- The Washington Times - Wednesday, January 28, 2004

Gray matter certainly matters to all mammals, as they use it to process complex functions such as bodily activity, thinking and reacting to stimuli. The brain comes in all shapes and sizes, and a trio of prestigious research facilities have joined to offer the most revealing place I have seen on the Internet to learn about the brain. An incredible selection of images highlights its diversity and explains the importance of studying its anatomy.

Comparative Mammalian Brain Collections

Site address: https://brainmuseum.org/

Creator: Wally Welker, the curator of the brain collection at the Department of Neurophysiology at the University of Wisconsin at Madison, developed the site with additional specimen and content help from the Michigan State Comparative Mammalian Brain Collection and the National Museum of Health and Medicine in the District.

Creator quotable: “We created this site to acquaint people with the internal architecture of the brain,” Mr. Welker says. “Many people have seen a brain, but it holds no meaning. We wanted to make it clear that all that we do, think and feel originates through the several hundred types of interconnected cells that make up the most important part of a mammal’s nervous system.”

Word from the Webwise: This voluminous online collection gives amateur biologists and neurophysiologists a peek at images and information from one of the world’s largest sources of preserved, sectioned and stained mammal brains.

Curious visitors will find photographs of brains from more than 175 species of mammals representing 17 mammalian orders, including specimens from humans, chimpanzees, monkeys, the big brown bat, Wisconsin badger, North American raccoon, polar bear, zebra, large Madagascar hedgehog and the Atlantic bottlenose dolphin.

The opening page features a slide-show-type graphic of brains flashing across the page like a scene out of the 1950s sci-fi horror film “Fiend Without a Face.” Clicking on the List of Specimens section and the Simple Linear List link will take the visitor to a taxonomic catalog of brains available for viewing.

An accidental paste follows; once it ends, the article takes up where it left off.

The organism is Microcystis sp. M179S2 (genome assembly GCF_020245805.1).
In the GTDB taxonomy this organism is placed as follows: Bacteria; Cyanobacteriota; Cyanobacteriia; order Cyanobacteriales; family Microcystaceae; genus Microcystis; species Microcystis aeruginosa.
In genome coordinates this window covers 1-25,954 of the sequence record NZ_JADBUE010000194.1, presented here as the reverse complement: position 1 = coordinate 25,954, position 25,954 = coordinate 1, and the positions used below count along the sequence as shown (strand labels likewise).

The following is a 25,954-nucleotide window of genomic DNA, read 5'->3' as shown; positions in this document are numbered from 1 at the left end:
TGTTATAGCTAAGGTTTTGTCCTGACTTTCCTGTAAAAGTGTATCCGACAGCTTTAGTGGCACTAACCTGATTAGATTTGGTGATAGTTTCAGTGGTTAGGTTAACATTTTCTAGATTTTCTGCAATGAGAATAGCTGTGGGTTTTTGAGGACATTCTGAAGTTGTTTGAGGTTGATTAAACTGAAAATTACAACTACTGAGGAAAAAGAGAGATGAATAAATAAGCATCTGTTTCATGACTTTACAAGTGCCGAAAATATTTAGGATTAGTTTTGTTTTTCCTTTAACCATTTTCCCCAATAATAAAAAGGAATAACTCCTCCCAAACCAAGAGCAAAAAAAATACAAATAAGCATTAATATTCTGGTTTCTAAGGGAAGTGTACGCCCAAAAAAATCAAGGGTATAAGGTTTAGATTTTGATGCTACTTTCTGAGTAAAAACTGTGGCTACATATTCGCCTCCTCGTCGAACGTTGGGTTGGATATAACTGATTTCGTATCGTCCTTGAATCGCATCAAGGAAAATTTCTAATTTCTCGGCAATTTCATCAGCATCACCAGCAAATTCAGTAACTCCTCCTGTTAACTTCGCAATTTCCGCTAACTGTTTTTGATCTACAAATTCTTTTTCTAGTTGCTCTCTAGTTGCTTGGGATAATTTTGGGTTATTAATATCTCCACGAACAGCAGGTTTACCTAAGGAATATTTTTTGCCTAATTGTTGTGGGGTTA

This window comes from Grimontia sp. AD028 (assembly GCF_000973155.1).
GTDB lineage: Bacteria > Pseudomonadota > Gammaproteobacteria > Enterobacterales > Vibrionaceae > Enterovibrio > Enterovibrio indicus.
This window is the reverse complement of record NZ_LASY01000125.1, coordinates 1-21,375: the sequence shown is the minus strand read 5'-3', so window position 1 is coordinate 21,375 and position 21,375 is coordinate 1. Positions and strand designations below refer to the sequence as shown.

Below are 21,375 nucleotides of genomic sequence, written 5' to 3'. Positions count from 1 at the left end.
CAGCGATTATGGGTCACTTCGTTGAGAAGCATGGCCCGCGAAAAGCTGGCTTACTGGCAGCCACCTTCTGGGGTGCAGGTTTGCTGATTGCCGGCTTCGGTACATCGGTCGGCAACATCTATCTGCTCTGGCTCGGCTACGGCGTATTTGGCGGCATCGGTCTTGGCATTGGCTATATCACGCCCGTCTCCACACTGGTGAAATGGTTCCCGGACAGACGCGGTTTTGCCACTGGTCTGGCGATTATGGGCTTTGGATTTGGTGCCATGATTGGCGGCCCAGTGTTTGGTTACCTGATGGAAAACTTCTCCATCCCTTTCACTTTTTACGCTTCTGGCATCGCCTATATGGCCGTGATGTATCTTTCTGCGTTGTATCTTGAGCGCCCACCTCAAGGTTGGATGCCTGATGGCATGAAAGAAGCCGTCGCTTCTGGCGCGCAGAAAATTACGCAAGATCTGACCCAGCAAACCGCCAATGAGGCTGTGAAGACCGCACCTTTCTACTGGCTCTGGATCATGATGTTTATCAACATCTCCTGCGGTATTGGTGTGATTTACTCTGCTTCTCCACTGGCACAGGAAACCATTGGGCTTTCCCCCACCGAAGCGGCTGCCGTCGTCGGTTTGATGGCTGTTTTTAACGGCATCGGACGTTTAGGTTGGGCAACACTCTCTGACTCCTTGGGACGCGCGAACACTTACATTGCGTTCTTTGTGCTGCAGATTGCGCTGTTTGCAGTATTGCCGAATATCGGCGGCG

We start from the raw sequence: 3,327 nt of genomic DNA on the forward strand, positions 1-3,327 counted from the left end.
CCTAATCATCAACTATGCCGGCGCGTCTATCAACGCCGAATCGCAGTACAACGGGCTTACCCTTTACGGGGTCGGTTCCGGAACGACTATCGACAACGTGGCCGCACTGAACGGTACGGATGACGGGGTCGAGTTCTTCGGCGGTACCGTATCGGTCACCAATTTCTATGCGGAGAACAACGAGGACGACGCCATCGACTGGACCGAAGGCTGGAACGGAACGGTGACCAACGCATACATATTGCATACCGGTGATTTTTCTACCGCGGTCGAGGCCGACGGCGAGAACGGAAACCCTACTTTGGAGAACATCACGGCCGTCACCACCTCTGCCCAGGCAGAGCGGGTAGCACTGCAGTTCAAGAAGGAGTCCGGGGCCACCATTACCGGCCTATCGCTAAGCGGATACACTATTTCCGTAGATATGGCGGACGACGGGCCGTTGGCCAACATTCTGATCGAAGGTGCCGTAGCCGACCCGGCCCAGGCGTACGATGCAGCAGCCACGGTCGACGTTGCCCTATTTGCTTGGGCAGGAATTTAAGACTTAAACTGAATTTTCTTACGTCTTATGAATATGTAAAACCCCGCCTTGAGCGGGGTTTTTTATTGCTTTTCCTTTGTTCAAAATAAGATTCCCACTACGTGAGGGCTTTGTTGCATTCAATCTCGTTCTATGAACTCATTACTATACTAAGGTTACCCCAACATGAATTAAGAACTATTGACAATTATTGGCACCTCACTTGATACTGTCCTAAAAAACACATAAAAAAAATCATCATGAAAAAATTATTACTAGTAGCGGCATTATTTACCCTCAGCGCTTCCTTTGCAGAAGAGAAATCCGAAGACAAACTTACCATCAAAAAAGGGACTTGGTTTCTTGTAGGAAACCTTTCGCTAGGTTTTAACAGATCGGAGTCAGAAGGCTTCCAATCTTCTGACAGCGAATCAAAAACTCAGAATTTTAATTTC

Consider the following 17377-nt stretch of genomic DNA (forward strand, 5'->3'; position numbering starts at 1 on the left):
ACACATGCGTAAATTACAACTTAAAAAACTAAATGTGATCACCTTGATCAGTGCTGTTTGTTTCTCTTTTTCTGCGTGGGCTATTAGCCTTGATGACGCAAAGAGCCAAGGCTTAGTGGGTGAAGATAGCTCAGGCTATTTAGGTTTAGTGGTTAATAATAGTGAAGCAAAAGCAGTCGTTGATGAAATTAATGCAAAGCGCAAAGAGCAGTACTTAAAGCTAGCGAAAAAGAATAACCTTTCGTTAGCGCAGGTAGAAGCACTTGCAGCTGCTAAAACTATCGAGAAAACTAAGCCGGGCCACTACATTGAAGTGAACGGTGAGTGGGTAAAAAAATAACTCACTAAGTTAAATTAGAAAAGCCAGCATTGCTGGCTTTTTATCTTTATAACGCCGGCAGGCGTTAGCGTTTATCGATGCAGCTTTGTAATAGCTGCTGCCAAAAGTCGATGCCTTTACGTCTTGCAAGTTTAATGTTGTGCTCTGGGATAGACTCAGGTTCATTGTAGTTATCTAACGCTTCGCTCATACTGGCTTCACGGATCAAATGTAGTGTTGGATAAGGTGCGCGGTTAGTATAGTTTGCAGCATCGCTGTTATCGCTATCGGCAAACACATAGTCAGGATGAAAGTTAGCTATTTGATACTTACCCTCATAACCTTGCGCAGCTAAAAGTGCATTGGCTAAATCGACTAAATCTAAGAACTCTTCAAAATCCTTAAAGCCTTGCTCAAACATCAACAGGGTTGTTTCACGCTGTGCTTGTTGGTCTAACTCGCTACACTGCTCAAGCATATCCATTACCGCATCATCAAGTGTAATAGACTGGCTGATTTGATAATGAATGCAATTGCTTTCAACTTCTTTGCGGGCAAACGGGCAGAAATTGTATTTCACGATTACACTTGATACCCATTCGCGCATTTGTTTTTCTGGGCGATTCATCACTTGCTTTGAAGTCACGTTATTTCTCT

After reading about the order to which a particular specimen belongs, visitors can click on a species name to see a page containing a photo of the animal; a map showing where the animal lives; numerous photographed perspectives of the brain, including colored sections; and occasionally video clips to rotate a complete specimen or see its sections. Other educational material on the site includes illustrated pages on brain architecture, its functions, development and evolution.

Ease of use: Other than the use of the Quicktime plug-in, the site should run on all current browsers and a wide range of connection speeds. The site’s designers, however, need to take a look at some of the links, which may frustrate some visitors because of incorrect path names.

Don’t miss: An entire minisite titled the Brain of the Florida Manatee has been devoted to the creature with a neural controller the size of a softball. Nine specimens were examined and dissected to offer a comprehensive overview of the manatee’s internal brain structures, including details on the complexity, size and spatial distribution of its cellular groups and fiber tracts. In addition to more than 20 photographs of its brain, visitors will find information on the manatee’s behavior and life cycle, specialized body features and its evolution.

Elements on the horizon: Visitors should look for many more pictures of brains along with more rotation animations and slide-show sectioning presentations.

Comprehension level: Mr. Welker developed the site to meet what he thought were the topic’s basic educational requirements, and he has received positive feedback from grade school children as well as professionals.

Overall grade: B+

Remember: The information on the Internet is constantly changing. Please verify the advice on the sites before you act to be sure it’s accurate and updated. Health sites, for example, should be discussed with your own physician.

Have a cool site for the science or technology fan? Write to Joseph Szadkowski at Webwise, The Washington Times, 3600 New York Ave. NE, Washington, D.C. 20002; call 202/636-3016; or send an e-mail message ([email protected]).

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